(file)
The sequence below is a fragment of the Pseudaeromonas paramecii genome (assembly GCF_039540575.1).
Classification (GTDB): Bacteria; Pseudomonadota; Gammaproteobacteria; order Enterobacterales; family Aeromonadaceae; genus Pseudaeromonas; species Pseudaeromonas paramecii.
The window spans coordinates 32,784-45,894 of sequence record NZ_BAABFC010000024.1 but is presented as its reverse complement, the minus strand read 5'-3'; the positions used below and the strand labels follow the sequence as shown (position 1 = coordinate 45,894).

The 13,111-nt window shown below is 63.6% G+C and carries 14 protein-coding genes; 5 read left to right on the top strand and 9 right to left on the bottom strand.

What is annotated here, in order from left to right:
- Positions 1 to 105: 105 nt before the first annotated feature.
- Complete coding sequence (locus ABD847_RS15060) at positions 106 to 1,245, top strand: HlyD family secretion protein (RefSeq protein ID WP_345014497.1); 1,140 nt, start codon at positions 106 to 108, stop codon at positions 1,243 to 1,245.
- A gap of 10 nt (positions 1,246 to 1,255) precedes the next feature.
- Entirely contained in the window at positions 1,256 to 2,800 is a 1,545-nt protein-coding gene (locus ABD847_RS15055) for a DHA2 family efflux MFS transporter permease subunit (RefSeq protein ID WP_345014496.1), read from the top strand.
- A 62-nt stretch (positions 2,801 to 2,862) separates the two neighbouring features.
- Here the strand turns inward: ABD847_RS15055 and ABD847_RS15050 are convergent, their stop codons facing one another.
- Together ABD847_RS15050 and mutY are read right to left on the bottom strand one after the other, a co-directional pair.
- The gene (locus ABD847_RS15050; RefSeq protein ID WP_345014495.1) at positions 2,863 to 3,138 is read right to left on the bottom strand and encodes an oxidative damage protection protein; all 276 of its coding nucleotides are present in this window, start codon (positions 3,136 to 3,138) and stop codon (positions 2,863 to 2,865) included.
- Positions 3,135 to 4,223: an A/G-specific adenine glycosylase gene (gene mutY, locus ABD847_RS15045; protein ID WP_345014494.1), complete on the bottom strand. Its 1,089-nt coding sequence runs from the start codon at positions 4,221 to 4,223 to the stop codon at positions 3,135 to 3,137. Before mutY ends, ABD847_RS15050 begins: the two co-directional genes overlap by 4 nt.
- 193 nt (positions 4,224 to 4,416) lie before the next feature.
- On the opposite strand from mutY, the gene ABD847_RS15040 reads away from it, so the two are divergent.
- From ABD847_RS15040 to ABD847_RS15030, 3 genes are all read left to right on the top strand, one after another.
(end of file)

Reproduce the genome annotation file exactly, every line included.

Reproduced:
The sequence below is a fragment of the Pseudaeromonas paramecii genome (assembly GCF_039540575.1).
Classification (GTDB): Bacteria; Pseudomonadota; Gammaproteobacteria; order Enterobacterales; family Aeromonadaceae; genus Pseudaeromonas; species Pseudaeromonas paramecii.
The window spans coordinates 32,784-45,894 of sequence record NZ_BAABFC010000024.1 but is presented as its reverse complement, the minus strand read 5'-3'; the positions used below and the strand labels follow the sequence as shown (position 1 = coordinate 45,894).

The 13,111-nt window shown below is 63.6% G+C and carries 14 protein-coding genes; 5 read left to right on the top strand and 9 right to left on the bottom strand.

What is annotated here, in order from left to right:
- Positions 1 to 105: 105 nt before the first annotated feature.
- Complete coding sequence (locus ABD847_RS15060) at positions 106 to 1,245, top strand: HlyD family secretion protein (RefSeq protein ID WP_345014497.1); 1,140 nt, start codon at positions 106 to 108, stop codon at positions 1,243 to 1,245.
- A gap of 10 nt (positions 1,246 to 1,255) precedes the next feature.
- Entirely contained in the window at positions 1,256 to 2,800 is a 1,545-nt protein-coding gene (locus ABD847_RS15055) for a DHA2 family efflux MFS transporter permease subunit (RefSeq protein ID WP_345014496.1), read from the top strand.
- A 62-nt stretch (positions 2,801 to 2,862) separates the two neighbouring features.
- Here the strand turns inward: ABD847_RS15055 and ABD847_RS15050 are convergent, their stop codons facing one another.
- Together ABD847_RS15050 and mutY are read right to left on the bottom strand one after the other, a co-directional pair.
- The gene (locus ABD847_RS15050; RefSeq protein ID WP_345014495.1) at positions 2,863 to 3,138 is read right to left on the bottom strand and encodes an oxidative damage protection protein; all 276 of its coding nucleotides are present in this window, start codon (positions 3,136 to 3,138) and stop codon (positions 2,863 to 2,865) included.
- Positions 3,135 to 4,223: an A/G-specific adenine glycosylase gene (gene mutY, locus ABD847_RS15045; protein ID WP_345014494.1), complete on the bottom strand. Its 1,089-nt coding sequence runs from the start codon at positions 4,221 to 4,223 to the stop codon at positions 3,135 to 3,137. Before mutY ends, ABD847_RS15050 begins: the two co-directional genes overlap by 4 nt.
- 193 nt (positions 4,224 to 4,416) lie before the next feature.
- On the opposite strand from mutY, the gene ABD847_RS15040 reads away from it, so the two are divergent.
- From ABD847_RS15040 to ABD847_RS15030, 3 genes are all read left to right on the top strand, one after another.